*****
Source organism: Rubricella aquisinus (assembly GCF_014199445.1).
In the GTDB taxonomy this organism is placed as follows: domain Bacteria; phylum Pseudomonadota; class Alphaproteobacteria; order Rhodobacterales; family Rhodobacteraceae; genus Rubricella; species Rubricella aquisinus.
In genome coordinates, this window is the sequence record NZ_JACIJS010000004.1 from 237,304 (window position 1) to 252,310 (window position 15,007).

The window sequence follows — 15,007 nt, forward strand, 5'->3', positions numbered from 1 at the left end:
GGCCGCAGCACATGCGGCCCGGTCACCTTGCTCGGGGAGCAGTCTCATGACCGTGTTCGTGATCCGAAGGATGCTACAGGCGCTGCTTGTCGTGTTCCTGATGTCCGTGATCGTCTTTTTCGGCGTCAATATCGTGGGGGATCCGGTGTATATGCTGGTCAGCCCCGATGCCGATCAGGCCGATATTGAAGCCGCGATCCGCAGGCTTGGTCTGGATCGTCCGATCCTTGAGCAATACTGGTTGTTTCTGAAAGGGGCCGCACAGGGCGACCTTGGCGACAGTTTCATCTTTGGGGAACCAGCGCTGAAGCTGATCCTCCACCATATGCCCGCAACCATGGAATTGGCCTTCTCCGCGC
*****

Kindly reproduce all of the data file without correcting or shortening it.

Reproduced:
Source organism: Rubricella aquisinus (assembly GCF_014199445.1).
In the GTDB taxonomy this organism is placed as follows: domain Bacteria; phylum Pseudomonadota; class Alphaproteobacteria; order Rhodobacterales; family Rhodobacteraceae; genus Rubricella; species Rubricella aquisinus.
In genome coordinates, this window is the sequence record NZ_JACIJS010000004.1 from 237,304 (window position 1) to 252,310 (window position 15,007).

The window sequence follows — 15,007 nt, forward strand, 5'->3', positions numbered from 1 at the left end:
GGCCGCAGCACATGCGGCCCGGTCACCTTGCTCGGGGAGCAGTCTCATGACCGTGTTCGTGATCCGAAGGATGCTACAGGCGCTGCTTGTCGTGTTCCTGATGTCCGTGATCGTCTTTTTCGGCGTCAATATCGTGGGGGATCCGGTGTATATGCTGGTCAGCCCCGATGCCGATCAGGCCGATATTGAAGCCGCGATCCGCAGGCTTGGTCTGGATCGTCCGATCCTTGAGCAATACTGGTTGTTTCTGAAAGGGGCCGCACAGGGCGACCTTGGCGACAGTTTCATCTTTGGGGAACCAGCGCTGAAGCTGATCCTCCACCATATGCCCGCAACCATGGAATTGGCCTTCTCCGCGC